So when some disgrunted church officer or pastor says things about the synodical president, it doesn’t take long to check it out for yourself. Mr. Diekmann’s post proves that DP Linneman’s letter does not square with the facts about the President of the Synod.

    Mr. Diekmann rightly criticizes the false dichotomy between “mission” and “confession” that Linnemann projects onto the LCMS. This false dichotomy was propagated in LCMS circles by F. Dean Lueking’s book Mission in the Making (CPH, 1964), and is still being repeated today. The book is useful for its details, but its dichotomy thesis is simply wrong.

    Rev. Lueking was a leader in the pro-Seminex forces in the LCMS and, by the way, took his congregation Grace Lutheran Church, River Forest, out of the LCMS after they installed a Seminex graduate there. The false dichotomy between “mission” and “confession” is part of the old Seminex propaganda.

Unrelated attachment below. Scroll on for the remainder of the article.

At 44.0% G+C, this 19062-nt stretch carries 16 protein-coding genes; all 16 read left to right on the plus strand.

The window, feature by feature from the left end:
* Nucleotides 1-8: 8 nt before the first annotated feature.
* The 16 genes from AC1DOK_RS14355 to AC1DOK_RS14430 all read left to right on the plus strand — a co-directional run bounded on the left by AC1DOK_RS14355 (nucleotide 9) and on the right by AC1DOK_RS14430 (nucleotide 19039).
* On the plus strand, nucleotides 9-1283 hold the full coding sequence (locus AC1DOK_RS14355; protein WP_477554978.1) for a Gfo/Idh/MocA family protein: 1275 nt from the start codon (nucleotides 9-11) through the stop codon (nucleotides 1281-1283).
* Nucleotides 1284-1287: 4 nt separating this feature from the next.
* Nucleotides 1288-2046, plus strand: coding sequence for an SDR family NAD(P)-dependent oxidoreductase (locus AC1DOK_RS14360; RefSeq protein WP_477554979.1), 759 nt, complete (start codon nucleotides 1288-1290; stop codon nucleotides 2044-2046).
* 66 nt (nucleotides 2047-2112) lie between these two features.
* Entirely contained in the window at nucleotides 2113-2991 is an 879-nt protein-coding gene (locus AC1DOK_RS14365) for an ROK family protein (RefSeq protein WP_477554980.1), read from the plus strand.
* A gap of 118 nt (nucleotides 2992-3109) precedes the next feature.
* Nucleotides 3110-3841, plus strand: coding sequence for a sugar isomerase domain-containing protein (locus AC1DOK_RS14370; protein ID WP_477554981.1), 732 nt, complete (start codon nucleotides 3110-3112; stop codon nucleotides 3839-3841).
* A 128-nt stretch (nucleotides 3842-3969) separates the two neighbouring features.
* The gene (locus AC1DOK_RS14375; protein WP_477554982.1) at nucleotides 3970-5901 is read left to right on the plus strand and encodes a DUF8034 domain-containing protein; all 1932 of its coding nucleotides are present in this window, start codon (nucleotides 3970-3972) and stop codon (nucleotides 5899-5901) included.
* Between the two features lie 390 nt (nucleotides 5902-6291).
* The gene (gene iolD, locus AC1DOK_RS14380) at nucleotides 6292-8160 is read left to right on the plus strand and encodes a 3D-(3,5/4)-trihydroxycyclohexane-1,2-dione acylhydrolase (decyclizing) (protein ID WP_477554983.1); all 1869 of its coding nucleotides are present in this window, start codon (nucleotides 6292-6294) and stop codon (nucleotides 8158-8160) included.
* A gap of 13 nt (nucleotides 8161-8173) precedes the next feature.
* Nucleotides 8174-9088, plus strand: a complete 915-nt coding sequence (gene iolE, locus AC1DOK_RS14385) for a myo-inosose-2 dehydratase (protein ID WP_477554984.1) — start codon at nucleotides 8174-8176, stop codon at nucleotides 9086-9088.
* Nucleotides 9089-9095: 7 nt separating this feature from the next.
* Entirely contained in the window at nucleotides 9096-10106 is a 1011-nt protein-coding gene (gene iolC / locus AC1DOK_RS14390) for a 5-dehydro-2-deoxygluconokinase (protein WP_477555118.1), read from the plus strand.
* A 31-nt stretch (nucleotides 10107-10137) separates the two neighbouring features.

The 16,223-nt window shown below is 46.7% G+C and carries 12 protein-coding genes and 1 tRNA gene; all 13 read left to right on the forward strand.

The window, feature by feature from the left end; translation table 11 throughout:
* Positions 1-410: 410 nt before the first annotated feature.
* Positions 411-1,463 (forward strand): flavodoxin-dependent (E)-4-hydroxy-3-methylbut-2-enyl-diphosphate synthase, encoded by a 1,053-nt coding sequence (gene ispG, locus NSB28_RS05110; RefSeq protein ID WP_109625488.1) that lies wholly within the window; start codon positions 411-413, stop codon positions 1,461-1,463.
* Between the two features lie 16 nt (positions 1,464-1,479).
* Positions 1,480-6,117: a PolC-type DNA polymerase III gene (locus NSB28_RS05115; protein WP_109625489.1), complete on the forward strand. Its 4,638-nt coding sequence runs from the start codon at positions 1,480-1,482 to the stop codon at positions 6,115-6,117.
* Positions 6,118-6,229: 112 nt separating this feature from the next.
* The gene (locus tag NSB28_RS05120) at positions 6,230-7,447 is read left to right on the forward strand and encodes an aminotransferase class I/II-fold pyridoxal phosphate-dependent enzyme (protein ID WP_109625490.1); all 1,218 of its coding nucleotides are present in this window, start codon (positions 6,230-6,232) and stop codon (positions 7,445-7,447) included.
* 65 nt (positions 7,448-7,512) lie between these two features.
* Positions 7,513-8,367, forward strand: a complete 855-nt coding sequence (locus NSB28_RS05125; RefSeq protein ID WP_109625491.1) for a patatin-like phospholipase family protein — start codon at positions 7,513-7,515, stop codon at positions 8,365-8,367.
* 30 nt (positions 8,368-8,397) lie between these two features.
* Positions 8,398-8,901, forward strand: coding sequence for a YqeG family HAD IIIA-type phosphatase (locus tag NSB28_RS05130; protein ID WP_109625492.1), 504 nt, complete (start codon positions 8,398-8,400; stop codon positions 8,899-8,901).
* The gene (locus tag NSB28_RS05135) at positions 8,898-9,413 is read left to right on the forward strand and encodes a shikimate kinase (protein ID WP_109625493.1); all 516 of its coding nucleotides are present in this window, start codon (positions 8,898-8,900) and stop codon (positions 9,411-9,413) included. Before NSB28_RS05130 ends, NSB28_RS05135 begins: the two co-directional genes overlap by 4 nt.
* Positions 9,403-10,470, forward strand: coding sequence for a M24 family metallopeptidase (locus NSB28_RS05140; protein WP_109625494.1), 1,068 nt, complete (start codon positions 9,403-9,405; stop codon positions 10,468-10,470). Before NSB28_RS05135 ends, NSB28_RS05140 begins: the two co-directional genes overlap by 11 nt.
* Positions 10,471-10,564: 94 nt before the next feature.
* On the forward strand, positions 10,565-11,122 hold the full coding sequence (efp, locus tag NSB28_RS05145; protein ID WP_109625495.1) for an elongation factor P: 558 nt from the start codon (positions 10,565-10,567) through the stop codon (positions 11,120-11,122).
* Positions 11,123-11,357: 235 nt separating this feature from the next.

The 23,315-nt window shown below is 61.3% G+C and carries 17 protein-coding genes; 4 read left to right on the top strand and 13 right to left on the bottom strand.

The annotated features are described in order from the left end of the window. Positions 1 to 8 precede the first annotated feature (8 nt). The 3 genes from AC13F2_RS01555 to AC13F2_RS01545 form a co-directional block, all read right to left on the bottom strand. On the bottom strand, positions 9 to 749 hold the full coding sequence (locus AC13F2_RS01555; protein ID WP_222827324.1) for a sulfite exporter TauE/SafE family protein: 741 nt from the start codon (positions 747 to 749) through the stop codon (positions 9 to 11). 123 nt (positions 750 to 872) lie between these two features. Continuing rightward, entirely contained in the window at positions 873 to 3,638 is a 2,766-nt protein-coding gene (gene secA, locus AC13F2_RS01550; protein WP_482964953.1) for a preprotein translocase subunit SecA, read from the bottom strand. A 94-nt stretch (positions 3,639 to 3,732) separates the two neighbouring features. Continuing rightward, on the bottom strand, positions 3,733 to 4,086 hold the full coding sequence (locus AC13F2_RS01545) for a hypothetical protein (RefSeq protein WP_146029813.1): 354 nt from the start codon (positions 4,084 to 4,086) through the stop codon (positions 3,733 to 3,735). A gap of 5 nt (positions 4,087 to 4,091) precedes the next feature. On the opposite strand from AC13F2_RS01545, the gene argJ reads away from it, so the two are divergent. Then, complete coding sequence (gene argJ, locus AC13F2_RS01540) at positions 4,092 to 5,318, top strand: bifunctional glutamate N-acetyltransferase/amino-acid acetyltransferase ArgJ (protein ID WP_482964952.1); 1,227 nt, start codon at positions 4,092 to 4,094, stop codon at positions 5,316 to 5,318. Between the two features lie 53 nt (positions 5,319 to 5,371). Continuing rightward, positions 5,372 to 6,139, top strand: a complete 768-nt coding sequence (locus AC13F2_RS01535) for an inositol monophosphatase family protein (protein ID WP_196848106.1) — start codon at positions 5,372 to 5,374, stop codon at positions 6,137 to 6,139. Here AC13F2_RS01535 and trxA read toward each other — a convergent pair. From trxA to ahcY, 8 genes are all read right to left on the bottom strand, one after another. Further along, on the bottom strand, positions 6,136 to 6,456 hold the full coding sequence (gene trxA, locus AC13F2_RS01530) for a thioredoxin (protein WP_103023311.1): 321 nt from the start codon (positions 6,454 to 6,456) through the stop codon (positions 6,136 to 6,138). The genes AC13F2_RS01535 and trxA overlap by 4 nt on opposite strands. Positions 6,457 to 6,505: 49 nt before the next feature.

I had the opportunity shortly before I was terminated at CHI to give a paper to an LCMS mission society in Saint Louis. I showed them from the official Wittenberg “Consilia” of 1664 that the orthodox Lutheran theologians were, in fact, very mission-minded and they put the burden of sending missionaries on the princes and councilmen of the cities, who had the money to send them. Orthodox Lutherans have always been “mission-minded,” but their missions have often been “squeezed out” due to global politics.

    One example of Lutherans being “squeezed out”, and then I will finish.